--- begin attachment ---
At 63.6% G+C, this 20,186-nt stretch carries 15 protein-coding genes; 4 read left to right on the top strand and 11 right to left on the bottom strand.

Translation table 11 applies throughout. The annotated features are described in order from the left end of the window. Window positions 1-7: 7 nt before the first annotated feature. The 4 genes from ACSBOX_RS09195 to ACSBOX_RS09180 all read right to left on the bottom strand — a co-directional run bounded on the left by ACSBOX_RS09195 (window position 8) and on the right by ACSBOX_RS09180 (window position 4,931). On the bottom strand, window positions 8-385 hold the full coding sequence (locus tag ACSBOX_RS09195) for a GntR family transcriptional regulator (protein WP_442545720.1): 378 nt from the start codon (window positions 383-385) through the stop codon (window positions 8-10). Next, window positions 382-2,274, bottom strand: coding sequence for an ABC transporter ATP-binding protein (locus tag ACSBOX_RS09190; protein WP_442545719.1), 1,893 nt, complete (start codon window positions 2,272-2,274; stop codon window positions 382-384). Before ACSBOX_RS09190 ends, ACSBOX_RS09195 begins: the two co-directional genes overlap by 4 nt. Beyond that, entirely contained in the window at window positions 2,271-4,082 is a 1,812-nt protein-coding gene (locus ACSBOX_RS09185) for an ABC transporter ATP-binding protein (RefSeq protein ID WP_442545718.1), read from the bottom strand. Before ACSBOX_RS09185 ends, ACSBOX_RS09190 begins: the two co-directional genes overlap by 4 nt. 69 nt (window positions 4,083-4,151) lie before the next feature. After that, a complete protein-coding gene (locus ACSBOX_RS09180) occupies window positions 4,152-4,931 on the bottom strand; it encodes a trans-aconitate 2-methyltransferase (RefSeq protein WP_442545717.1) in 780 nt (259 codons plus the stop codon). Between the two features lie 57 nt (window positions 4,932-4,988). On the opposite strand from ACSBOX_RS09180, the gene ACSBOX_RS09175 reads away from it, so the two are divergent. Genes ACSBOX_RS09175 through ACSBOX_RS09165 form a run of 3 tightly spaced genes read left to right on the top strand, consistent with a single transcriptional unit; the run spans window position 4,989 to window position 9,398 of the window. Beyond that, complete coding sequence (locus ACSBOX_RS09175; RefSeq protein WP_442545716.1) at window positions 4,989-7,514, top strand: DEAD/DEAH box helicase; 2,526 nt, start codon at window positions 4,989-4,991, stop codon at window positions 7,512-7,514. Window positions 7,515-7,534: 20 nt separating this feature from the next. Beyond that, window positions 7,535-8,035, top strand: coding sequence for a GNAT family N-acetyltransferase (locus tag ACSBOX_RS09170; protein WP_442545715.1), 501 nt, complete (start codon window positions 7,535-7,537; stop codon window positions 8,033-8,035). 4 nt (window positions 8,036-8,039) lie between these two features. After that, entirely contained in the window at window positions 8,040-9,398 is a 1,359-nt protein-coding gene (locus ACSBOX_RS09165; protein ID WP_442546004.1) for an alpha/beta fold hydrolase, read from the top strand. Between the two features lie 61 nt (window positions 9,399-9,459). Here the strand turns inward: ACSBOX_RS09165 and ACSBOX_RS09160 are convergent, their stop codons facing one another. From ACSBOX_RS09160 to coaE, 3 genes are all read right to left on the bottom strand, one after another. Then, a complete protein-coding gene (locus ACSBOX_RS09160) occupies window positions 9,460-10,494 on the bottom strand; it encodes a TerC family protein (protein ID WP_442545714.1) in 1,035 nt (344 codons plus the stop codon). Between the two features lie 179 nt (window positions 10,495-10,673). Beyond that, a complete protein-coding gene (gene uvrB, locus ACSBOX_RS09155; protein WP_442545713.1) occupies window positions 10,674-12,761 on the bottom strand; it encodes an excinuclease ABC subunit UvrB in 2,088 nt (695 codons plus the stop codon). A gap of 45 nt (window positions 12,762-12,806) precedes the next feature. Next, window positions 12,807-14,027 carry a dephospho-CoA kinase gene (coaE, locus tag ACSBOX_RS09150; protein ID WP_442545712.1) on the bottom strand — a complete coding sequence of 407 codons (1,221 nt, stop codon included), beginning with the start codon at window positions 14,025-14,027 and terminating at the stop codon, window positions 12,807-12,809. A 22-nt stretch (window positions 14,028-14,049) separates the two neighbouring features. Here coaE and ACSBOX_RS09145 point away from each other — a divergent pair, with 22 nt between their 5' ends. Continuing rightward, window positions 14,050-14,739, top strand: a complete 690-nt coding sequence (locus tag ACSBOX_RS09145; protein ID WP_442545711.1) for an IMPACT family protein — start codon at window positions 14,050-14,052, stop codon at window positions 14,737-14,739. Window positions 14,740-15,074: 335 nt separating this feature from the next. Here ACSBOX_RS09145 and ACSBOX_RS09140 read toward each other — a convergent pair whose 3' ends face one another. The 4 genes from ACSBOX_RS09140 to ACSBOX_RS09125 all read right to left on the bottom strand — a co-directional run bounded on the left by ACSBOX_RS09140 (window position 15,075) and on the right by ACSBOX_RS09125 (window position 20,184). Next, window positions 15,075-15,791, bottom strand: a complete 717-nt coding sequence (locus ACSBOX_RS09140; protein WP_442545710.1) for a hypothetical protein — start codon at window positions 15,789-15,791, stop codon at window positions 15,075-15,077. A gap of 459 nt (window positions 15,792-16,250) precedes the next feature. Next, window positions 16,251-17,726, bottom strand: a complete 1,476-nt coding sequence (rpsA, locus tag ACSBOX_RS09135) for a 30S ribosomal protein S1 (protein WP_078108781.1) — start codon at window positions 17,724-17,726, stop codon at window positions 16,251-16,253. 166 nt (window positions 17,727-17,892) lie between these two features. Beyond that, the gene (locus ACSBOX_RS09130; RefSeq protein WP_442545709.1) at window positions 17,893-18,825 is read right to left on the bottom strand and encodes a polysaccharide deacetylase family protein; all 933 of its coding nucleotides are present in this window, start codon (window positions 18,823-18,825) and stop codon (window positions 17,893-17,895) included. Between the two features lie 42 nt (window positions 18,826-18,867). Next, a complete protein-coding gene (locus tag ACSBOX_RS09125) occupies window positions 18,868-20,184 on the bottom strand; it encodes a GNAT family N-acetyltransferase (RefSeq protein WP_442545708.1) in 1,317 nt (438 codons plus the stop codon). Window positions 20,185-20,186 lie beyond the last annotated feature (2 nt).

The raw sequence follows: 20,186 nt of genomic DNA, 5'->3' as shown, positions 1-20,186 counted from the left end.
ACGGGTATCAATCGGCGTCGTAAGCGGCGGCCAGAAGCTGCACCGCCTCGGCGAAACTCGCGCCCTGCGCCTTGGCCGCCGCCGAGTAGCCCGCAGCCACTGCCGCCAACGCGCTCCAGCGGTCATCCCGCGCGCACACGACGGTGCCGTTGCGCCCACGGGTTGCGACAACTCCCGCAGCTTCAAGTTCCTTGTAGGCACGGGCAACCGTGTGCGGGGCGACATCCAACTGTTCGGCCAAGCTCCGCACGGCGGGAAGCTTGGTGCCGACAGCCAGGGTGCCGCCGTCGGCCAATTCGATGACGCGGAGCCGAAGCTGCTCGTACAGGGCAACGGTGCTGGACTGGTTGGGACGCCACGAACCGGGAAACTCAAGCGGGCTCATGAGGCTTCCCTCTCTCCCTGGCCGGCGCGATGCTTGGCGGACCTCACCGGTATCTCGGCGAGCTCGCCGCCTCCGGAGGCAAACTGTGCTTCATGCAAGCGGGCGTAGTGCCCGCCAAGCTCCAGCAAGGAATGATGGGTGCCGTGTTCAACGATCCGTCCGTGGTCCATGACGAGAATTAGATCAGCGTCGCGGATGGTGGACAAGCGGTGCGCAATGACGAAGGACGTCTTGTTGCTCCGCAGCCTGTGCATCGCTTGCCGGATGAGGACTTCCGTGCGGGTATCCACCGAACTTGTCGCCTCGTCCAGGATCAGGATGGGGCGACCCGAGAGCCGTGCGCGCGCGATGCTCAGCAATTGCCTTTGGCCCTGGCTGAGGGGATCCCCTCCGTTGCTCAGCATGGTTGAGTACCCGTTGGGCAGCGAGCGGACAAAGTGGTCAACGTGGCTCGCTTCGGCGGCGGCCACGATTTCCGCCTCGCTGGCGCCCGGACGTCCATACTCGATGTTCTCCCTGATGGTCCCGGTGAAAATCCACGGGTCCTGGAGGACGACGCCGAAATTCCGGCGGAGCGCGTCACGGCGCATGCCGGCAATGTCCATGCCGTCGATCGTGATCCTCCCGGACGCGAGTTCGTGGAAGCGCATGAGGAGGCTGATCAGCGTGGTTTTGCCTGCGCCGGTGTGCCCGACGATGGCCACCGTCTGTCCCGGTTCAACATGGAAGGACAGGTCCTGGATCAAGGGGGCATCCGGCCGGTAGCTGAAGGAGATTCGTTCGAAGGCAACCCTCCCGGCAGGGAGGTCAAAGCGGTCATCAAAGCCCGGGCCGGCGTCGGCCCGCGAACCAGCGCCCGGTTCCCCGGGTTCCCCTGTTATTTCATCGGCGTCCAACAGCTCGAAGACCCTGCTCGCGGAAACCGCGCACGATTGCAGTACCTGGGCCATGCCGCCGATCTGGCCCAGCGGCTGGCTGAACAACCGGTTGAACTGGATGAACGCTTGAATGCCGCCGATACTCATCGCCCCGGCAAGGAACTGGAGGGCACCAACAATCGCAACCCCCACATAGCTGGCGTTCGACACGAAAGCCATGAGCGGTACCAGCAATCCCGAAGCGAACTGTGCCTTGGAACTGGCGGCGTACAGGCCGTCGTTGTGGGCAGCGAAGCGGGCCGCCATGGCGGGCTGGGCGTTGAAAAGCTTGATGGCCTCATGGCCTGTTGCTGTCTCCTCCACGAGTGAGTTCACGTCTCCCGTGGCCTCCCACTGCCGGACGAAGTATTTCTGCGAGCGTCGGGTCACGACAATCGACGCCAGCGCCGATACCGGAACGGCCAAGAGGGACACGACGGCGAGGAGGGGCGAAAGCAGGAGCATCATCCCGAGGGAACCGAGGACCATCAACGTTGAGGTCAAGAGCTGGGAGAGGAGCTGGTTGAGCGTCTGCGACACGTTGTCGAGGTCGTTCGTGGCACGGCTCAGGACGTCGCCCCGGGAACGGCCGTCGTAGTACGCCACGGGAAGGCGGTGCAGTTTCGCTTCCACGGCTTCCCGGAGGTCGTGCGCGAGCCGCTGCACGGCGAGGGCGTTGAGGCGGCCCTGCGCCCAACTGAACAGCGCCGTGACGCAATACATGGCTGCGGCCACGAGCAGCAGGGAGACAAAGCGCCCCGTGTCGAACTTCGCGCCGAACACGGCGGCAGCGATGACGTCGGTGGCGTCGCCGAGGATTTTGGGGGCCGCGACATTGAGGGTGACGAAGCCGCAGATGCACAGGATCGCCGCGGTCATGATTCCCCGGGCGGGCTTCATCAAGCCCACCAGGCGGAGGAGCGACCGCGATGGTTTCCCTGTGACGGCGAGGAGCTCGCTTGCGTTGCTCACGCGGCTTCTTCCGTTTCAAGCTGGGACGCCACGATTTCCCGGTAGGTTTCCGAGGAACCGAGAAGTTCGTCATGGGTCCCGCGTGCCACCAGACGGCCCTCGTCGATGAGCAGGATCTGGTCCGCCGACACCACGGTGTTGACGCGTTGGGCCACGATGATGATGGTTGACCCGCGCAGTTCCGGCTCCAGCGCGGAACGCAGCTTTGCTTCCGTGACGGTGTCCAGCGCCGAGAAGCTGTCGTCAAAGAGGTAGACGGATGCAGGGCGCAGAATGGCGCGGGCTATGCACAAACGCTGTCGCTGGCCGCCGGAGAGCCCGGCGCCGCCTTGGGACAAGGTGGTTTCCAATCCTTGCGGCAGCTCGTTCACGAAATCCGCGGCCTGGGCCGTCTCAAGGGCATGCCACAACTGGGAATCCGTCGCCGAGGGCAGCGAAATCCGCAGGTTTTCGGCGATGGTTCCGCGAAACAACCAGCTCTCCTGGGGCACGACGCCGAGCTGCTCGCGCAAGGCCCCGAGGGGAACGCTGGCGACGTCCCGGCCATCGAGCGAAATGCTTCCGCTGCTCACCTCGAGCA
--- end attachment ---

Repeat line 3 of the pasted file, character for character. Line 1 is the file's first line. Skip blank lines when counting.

The raw sequence follows: 20,186 nt of genomic DNA, 5'->3' as shown, positions 1-20,186 counted from the left end.